By conventional valuation measure shares in roofing, insulation, and composite materials manufacturer Owens Corning (OC 0.58%), axle and drivetrain technology company Dana (DAN 2.46%) and automation and power transmission technology company Altra Industrial (AIMC) are cheap stocks. Although all three face headwinds in 2020, their valuations appear to have Armageddon scenarios built in, and merely avoiding worst-case outcomes could lead to strong price rises. Let's take a closer look at all three.
It hasn't been a perfect year for the company. Slowing industrial production growth negatively affected its composites segment and lower volumes and production curtailments in the North American residential fiberglass market led to lower profits at insulation. Meanwhile, management expects U.S. industry shingle shipments to be flat in 2019. On the bright side, Owens Corning's roofing sales are expected to rise due to taking market share -- partly down to more favorable geographic exposure.
Looking ahead, management is taking action to produce annual cost savings of some $25 million by 2021 in insulation. Hopefully, a pick-up in industrial production in the second half of 2020 will also aid its composite segment.
Roofing demand is always a function of a combination of underlying conditions in the housing market and the effects of weather and major storms. Around 70% of demand comes from repair and remodeling and new construction. Clearly, there's scope for volatility in roofing revenue due to the weather, but underlying conditions in housing remain positive.
House prices continue to rise, new housing permits are growing again, and the U.S. months supply of new single houses has dropped to levels indicating a need for housing expansion.
All told, Owens Corning looks capable of getting back on track in 2020. What's more, its stock is trading on a forward PE ratio of less than 13 times earnings and 15 times current free cash flow (FCF). It looks like a good value stock.
These two companies have three things in common:
- Heavy exposure to the truck production market, which is expected to drop significantly in 2020, but then stabilize and start growing again in the 2021 time-frame.
- They trade on very attractive valuations -- see chart above.
- They are set to generate bundles of cash flow in the coming years, and this should offset concerns about their elevated debt levels.
Starting with Dana, it's no secret that the light vehicle market (Ford, Jeep, and Nissan are key customers and Dana generates around 40% of its revenue from the market) and the heavy truck market -- (Daimler, Navistar (NAV) and PACCAR are key customers and Dana gets 29% of its sales from the market) are set for a difficult 2020. Meanwhile, its off-highway sales -- 21% of revenue -- could also be challenged if the dim outlook given recently by another customer, Deere, is correct.
Indeed, here's a look at the recent industry estimates given by Navistar on its recent earnings report.
It's not going to be a great year for an axle, power technology, and driveshaft manufacturer like Dana, and just as Navistar dampened down expectations recently, there could be more negative news to come.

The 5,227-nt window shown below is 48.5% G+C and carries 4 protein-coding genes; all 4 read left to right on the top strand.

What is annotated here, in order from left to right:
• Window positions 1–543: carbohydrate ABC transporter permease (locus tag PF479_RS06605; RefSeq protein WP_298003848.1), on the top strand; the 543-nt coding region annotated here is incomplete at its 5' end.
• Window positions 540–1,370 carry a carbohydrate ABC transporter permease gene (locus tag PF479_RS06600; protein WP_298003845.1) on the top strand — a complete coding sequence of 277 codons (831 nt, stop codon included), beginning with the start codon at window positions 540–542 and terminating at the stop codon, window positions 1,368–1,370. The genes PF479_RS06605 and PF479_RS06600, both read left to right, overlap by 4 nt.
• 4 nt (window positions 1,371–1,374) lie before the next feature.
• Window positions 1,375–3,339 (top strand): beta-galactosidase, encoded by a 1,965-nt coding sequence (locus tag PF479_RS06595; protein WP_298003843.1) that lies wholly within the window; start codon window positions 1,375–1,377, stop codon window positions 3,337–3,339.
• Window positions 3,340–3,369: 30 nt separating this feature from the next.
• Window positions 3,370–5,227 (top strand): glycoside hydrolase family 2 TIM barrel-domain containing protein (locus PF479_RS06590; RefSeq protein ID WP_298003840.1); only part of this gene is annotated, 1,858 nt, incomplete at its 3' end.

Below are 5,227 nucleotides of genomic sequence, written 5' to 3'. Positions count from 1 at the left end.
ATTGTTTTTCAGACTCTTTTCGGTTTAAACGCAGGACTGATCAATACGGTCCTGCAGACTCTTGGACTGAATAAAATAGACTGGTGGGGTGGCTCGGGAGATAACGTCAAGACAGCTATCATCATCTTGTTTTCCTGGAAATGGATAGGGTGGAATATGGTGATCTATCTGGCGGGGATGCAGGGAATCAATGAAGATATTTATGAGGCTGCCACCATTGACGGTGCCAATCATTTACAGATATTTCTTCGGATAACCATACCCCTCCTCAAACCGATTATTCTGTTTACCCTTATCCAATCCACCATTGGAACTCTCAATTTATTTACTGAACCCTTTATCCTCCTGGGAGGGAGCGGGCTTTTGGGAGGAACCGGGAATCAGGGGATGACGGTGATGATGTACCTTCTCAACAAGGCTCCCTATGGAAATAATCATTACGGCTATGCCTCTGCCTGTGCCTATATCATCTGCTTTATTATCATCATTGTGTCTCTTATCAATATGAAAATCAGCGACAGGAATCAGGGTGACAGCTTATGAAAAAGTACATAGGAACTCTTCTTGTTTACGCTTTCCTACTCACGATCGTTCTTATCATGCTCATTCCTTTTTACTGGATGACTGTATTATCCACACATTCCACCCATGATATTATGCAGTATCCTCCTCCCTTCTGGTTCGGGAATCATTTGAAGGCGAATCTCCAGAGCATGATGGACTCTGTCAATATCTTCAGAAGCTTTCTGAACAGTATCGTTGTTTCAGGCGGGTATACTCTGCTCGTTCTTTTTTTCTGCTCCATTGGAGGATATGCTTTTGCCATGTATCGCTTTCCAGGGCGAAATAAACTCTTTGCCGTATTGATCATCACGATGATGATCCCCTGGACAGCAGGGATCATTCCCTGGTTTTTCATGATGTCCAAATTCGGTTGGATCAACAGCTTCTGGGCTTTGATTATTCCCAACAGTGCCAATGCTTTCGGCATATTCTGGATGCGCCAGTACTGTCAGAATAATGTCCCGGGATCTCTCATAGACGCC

But here's the thing. Dana's valuation is so cheap that you can't help thinking there is a huge margin of safety baked in. For example, the company's current market cap is $2.6 billion; add in net debt and it gives an enterprise value of $5.2 billion.
Digging into the details, on the investor day presentation in March 2019, management outlined expectations to generate $2 billion in free cash flow from 2019-2023 with free cash flow jumping from $243 million in 2018 to $465 million in 2020. Obviously, expectations have been reduced in the near term due to the slowdown in the economy, but Dana is still expected to produce around $230 million in 2019 leading to $409 million in 2020 -- equivalent to around 15% of its current market cap. https://danaincorporated.gcs-web.com/static-files/3dd7d370-0992-4b4c-a1df-5c614f8a1247
Frankly, the light vehicle and truck market is going to have to enter a sustained downturn before Dana doesn't look like a good value.
Altra Industrial Motion
Around a quarter of this company's sales go to the transportation market, and Altra also has significant exposure to other markets, such as factory automation (15% of sales) and a bunch of other heavy industries such as energy (7%), metals and mining (7%), and materials handling (6%).
It all adds up to a difficult 2020, and analysts have sales dropping 3.4% in 2020 only to grow again by a similar amount in 2021. It's a sobering outlook, and just as with Dana, don't be surprised if there are some negative revisions to expectations along the way. Such things happen when end markets are trending downwards.
That said, management expects $1 billion in free cash flow over the next five years. Given that Altra only trades on a market cap of $2.3 billion and an enterprise value of $3.8 billion, there appears to be a significant amount of leeway built into the current valuation so as to deal with anything other than a severe downgrade to expectations.
Stocks to buy?
If you can ignore some potentially bad news and possible downward revisions to earnings expectations in the coming months, then these stocks might work for you. They all look cheap on a free cash flow basis, and provided the economy doesn't enter a severe contraction, they are likely to look like a very good value at the end of the year.